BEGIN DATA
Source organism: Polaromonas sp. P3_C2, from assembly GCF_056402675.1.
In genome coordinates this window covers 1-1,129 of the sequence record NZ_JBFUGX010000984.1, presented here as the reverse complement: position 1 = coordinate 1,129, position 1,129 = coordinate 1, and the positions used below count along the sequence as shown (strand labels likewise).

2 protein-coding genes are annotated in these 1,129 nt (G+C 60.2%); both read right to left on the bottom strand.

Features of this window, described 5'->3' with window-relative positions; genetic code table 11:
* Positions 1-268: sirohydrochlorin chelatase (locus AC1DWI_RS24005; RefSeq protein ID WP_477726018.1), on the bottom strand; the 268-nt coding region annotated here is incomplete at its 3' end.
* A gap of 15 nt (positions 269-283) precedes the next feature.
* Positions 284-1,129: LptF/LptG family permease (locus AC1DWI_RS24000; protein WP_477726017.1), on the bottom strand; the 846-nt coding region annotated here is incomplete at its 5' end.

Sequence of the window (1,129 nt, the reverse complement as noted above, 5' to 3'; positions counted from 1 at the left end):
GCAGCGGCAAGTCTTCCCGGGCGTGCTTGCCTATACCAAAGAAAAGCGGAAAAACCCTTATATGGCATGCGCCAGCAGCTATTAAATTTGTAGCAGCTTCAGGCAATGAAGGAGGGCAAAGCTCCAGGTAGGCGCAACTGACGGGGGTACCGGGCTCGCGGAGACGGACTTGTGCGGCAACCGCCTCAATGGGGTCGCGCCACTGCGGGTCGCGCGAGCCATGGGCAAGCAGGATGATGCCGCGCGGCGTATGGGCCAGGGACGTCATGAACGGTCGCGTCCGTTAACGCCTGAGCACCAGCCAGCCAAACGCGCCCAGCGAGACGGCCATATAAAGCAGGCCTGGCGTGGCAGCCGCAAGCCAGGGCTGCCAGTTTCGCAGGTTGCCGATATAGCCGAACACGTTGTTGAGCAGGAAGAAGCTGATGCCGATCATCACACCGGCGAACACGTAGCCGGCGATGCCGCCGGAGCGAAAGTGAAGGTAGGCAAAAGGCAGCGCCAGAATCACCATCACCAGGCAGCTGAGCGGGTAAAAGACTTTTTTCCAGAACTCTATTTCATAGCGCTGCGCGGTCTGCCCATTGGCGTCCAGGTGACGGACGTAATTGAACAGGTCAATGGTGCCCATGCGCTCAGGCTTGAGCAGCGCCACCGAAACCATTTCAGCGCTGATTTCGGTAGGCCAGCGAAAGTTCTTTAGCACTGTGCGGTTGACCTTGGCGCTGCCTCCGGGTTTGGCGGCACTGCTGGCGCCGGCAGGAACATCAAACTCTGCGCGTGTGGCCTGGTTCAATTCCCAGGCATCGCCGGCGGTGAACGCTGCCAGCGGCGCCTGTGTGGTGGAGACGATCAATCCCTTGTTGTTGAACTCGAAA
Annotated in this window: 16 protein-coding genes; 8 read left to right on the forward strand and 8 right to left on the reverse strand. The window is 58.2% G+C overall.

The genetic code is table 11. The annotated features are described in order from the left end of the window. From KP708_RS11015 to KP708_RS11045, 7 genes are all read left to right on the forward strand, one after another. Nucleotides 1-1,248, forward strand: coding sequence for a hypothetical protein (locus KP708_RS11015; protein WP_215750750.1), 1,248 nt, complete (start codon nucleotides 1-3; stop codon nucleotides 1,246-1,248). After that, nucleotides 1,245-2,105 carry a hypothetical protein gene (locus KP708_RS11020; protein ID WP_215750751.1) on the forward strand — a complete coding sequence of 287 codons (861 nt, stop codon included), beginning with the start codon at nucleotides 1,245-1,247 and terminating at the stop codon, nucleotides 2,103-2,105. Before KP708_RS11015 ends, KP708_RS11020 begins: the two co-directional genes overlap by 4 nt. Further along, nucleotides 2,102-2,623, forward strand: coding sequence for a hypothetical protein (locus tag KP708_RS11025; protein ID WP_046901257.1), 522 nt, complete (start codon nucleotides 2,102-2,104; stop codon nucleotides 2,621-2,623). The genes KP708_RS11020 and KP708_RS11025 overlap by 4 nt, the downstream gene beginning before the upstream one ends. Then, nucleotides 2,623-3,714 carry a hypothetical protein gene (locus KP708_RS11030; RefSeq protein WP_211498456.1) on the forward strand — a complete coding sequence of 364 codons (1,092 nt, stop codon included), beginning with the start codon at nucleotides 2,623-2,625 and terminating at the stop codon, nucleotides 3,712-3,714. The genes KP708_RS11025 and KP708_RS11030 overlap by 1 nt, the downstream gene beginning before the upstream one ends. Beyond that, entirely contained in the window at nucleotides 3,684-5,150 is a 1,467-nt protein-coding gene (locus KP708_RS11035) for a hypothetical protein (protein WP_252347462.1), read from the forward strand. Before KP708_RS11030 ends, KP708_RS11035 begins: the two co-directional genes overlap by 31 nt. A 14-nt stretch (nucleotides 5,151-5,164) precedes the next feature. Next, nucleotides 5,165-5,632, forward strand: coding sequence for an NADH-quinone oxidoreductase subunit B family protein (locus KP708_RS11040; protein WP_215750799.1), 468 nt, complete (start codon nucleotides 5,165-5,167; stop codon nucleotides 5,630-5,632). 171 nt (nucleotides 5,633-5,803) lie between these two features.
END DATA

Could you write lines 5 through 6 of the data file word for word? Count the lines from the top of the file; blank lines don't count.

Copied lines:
* Positions 1-268: sirohydrochlorin chelatase (locus AC1DWI_RS24005; RefSeq protein ID WP_477726018.1), on the bottom strand; the 268-nt coding region annotated here is incomplete at its 3' end.
* A gap of 15 nt (positions 269-283) precedes the next feature.